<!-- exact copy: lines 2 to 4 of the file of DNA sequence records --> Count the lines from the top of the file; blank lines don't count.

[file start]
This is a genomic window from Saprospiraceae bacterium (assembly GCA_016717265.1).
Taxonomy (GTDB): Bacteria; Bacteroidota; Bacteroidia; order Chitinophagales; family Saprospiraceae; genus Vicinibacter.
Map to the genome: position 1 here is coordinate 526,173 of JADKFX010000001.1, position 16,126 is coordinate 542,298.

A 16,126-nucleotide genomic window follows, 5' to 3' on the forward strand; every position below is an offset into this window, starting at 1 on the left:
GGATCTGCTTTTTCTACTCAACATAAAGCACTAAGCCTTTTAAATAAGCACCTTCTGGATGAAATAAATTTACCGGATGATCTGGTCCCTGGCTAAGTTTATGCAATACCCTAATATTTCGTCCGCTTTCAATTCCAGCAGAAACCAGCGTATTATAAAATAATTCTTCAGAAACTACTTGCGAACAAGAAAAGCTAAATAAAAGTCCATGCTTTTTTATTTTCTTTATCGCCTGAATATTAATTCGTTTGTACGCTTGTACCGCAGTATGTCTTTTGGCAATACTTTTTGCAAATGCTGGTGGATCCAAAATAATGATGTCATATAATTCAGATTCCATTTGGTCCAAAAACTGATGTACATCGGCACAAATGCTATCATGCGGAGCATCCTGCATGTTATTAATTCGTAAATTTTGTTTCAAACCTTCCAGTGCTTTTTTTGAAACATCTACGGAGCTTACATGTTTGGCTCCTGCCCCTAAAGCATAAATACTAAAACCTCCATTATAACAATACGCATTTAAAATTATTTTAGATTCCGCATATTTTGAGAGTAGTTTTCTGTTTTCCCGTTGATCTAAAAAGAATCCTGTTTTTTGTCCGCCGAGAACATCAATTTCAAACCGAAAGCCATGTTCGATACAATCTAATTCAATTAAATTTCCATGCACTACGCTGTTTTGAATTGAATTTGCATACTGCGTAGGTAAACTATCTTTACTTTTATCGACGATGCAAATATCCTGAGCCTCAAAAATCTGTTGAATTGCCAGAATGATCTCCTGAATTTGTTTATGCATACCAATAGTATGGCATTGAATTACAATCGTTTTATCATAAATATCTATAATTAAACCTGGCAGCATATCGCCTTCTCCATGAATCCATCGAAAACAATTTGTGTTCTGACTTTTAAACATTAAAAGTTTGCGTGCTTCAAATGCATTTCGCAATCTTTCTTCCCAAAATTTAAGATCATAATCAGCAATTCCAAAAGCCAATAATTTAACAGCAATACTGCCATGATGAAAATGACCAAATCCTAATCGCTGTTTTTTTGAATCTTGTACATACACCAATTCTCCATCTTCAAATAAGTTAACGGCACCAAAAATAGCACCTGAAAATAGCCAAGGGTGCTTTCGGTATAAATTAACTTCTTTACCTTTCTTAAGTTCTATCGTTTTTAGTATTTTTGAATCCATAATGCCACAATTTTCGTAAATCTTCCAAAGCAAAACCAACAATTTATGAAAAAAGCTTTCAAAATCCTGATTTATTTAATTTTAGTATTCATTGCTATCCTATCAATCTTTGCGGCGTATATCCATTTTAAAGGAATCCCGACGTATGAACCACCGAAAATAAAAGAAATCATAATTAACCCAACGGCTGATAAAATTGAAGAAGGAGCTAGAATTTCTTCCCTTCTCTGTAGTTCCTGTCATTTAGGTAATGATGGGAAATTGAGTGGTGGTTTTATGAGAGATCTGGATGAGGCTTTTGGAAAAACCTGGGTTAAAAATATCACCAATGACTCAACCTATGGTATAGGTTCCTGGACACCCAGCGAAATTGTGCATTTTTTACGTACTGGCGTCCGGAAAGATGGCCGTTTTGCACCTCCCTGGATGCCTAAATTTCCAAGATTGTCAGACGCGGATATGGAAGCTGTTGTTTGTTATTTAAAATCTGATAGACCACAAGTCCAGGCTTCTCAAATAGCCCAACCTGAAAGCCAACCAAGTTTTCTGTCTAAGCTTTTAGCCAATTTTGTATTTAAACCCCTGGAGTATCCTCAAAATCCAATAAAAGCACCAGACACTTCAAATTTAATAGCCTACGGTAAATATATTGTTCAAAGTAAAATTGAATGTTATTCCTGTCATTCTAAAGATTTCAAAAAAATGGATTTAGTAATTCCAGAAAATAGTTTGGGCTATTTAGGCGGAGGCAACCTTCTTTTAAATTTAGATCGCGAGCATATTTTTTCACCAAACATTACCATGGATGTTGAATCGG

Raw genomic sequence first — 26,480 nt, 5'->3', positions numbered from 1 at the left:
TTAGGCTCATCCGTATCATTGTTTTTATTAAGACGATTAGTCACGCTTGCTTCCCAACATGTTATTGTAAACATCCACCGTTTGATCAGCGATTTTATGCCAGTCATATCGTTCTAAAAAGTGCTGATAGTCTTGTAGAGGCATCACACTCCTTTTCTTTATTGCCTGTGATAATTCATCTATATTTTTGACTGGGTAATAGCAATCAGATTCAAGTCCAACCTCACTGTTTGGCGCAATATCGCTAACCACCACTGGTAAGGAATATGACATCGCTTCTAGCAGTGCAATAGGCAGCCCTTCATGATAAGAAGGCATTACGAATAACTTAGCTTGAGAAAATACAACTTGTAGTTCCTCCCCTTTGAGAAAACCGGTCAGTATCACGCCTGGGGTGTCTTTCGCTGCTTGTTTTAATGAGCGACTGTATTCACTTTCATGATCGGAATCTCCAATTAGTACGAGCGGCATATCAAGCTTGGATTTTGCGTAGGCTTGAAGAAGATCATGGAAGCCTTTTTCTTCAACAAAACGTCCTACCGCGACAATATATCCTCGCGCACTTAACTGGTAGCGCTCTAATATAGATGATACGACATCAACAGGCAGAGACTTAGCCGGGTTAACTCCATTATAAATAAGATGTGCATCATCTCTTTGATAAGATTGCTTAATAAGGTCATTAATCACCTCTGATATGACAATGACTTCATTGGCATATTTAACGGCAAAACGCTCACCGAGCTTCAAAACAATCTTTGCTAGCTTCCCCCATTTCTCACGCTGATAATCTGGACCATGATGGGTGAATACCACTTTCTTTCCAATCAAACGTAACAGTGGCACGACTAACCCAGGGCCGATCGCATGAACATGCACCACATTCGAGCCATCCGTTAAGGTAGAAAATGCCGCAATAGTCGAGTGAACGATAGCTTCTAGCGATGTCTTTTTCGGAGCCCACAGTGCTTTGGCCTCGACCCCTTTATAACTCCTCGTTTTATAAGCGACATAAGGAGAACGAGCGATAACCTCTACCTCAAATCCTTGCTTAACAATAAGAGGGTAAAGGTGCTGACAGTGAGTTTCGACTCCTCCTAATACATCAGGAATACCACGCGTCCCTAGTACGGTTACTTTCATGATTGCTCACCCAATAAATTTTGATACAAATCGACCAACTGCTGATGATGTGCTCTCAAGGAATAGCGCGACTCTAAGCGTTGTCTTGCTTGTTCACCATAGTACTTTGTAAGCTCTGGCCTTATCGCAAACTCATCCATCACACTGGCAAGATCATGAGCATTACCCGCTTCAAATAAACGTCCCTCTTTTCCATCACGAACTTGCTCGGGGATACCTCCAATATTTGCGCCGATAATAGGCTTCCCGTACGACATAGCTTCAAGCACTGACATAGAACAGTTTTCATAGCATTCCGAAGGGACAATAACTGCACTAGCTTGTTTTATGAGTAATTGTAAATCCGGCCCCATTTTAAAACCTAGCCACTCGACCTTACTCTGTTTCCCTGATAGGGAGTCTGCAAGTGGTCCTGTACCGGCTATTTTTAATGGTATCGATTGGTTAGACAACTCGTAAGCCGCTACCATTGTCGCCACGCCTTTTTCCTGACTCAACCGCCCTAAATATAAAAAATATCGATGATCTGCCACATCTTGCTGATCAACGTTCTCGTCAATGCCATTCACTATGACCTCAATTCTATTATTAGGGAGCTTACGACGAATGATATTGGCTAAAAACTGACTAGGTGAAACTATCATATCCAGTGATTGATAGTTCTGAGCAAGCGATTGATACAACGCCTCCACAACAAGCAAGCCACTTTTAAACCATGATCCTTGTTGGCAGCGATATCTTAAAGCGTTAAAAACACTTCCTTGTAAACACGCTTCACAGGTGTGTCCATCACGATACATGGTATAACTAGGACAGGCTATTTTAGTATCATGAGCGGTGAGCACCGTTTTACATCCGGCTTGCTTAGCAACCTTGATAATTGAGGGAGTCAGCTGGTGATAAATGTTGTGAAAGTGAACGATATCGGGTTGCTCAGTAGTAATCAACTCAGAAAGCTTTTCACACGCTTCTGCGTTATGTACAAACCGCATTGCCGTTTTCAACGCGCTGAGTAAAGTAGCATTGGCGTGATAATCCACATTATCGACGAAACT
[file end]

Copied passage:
Taxonomy (GTDB): Bacteria; Bacteroidota; Bacteroidia; order Chitinophagales; family Saprospiraceae; genus Vicinibacter.
Map to the genome: position 1 here is coordinate 526,173 of JADKFX010000001.1, position 16,126 is coordinate 542,298.

A 16,126-nucleotide genomic window follows, 5' to 3' on the forward strand; every position below is an offset into this window, starting at 1 on the left: